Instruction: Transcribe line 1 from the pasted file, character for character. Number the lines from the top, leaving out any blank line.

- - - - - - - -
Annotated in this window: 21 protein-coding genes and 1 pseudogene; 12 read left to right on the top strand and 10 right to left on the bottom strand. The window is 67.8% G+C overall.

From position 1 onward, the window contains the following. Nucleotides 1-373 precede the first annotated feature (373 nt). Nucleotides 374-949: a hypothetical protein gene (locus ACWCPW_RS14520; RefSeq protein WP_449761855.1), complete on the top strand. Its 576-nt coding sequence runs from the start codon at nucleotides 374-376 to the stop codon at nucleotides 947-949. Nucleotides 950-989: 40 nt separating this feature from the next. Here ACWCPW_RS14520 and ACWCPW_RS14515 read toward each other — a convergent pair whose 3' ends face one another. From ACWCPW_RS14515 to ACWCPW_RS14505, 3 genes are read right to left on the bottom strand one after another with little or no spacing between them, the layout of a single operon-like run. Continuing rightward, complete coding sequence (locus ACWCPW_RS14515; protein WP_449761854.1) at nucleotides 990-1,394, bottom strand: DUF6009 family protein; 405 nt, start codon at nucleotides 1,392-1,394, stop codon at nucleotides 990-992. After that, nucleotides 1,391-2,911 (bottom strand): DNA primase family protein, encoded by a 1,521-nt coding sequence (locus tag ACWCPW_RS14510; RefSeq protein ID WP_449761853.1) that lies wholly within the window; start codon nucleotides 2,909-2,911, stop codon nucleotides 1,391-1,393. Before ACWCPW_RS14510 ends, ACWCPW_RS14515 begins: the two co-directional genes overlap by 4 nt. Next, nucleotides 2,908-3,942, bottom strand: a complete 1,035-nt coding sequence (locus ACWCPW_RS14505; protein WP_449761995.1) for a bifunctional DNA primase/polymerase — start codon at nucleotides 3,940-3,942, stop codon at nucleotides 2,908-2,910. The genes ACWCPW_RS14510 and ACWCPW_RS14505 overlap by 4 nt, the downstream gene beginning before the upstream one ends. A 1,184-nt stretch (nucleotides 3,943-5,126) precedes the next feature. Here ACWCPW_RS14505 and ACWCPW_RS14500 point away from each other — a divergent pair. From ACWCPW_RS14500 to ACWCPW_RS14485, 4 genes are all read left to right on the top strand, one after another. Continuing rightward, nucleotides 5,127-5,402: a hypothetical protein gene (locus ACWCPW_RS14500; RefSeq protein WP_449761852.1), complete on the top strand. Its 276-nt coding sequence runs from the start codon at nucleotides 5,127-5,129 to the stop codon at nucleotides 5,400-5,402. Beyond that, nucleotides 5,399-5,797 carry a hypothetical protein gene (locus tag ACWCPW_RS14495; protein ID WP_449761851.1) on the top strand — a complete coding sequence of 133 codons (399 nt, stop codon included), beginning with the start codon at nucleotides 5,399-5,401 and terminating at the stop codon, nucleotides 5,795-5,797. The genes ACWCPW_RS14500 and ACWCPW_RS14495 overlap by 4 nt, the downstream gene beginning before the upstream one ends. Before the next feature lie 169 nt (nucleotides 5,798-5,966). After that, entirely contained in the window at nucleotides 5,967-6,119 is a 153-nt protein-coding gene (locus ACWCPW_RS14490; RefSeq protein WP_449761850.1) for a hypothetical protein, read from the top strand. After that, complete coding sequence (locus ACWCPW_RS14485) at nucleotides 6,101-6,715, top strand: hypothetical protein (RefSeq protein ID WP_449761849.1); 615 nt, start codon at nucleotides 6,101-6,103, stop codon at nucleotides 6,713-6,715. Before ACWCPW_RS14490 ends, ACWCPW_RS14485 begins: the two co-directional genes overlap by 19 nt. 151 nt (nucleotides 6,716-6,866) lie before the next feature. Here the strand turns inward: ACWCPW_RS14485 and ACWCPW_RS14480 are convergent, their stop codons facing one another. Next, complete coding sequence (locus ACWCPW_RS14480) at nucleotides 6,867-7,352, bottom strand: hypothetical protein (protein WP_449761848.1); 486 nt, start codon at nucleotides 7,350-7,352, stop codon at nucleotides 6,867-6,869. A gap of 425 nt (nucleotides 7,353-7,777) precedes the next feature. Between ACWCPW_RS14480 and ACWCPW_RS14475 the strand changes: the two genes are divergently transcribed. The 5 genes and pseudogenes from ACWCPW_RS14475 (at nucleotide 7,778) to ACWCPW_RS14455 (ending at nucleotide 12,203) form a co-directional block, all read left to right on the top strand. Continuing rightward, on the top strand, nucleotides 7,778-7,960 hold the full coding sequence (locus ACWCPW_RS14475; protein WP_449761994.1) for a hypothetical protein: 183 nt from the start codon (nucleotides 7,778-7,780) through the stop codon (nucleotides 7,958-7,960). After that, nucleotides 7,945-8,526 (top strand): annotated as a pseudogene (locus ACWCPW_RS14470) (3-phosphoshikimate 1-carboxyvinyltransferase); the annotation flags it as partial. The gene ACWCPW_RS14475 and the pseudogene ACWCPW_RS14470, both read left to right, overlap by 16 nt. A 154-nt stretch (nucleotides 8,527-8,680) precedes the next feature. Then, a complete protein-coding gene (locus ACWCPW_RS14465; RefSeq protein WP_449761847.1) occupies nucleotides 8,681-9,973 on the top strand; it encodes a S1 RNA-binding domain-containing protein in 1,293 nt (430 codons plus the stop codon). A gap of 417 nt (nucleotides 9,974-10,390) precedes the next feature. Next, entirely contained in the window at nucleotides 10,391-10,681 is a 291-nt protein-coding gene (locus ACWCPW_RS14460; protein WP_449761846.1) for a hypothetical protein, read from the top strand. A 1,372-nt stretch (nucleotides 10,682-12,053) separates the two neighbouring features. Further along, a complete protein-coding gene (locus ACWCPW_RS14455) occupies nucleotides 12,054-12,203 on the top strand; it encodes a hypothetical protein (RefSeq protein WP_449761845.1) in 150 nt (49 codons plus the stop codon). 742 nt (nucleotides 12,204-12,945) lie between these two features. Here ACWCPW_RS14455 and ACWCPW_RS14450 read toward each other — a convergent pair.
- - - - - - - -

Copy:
Annotated in this window: 21 protein-coding genes and 1 pseudogene; 12 read left to right on the top strand and 10 right to left on the bottom strand. The window is 67.8% G+C overall.